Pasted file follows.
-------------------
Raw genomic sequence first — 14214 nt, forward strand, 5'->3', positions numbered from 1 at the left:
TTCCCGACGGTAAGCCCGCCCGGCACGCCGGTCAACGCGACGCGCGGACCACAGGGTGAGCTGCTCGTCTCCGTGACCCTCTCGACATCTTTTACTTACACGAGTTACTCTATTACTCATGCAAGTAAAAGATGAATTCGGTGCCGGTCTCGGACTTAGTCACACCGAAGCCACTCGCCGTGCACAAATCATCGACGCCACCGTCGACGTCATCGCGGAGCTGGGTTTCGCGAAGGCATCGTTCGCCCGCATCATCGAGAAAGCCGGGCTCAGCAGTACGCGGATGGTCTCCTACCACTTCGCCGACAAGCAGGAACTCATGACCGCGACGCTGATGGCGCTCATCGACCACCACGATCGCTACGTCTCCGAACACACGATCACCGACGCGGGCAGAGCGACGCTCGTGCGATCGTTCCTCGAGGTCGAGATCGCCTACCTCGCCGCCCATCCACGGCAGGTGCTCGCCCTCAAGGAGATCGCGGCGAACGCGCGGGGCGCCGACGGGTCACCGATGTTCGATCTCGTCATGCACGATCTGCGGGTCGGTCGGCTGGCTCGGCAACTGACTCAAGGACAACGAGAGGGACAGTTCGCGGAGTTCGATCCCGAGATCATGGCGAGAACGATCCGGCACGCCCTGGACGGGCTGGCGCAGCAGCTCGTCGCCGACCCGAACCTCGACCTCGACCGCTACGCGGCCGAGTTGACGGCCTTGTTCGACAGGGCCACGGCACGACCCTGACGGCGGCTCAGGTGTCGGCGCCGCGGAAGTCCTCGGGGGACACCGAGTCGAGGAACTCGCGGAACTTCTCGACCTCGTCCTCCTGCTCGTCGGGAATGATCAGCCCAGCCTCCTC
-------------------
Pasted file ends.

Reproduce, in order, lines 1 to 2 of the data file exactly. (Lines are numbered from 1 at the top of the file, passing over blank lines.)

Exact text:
Raw genomic sequence first — 14214 nt, forward strand, 5'->3', positions numbered from 1 at the left:
TTCCCGACGGTAAGCCCGCCCGGCACGCCGGTCAACGCGACGCGCGGACCACAGGGTGAGCTGCTCGTCTCCGTGACCCTCTCGACATCTTTTACTTACACGAGTTACTCTATTACTCATGCAAGTAAAAGATGAATTCGGTGCCGGTCTCGGACTTAGTCACACCGAAGCCACTCGCCGTGCACAAATCATCGACGCCACCGTCGACGTCATCGCGGAGCTGGGTTTCGCGAAGGCATCGTTCGCCCGCATCATCGAGAAAGCCGGGCTCAGCAGTACGCGGATGGTCTCCTACCACTTCGCCGACAAGCAGGAACTCATGACCGCGACGCTGATGGCGCTCATCGACCACCACGATCGCTACGTCTCCGAACACACGATCACCGACGCGGGCAGAGCGACGCTCGTGCGATCGTTCCTCGAGGTCGAGATCGCCTACCTCGCCGCCCATCCACGGCAGGTGCTCGCCCTCAAGGAGATCGCGGCGAACGCGCGGGGCGCCGACGGGTCACCGATGTTCGATCTCGTCATGCACGATCTGCGGGTCGGTCGGCTGGCTCGGCAACTGACTCAAGGACAACGAGAGGGACAGTTCGCGGAGTTCGATCCCGAGATCATGGCGAGAACGATCCGGCACGCCCTGGACGGGCTGGCGCAGCAGCTCGTCGCCGACCCGAACCTCGACCTCGACCGCTACGCGGCCGAGTTGACGGCCTTGTTCGACAGGGCCACGGCACGACCCTGACGGCGGCTCAGGTGTCGGCGCCGCGGAAGTCCTCGGGGGACACCGAGTCGAGGAACTCGCGGAACTTCTCGACCTCGTCCTCCTGCTCGTCGGGAATGATCAGCCCAGCCTCCTC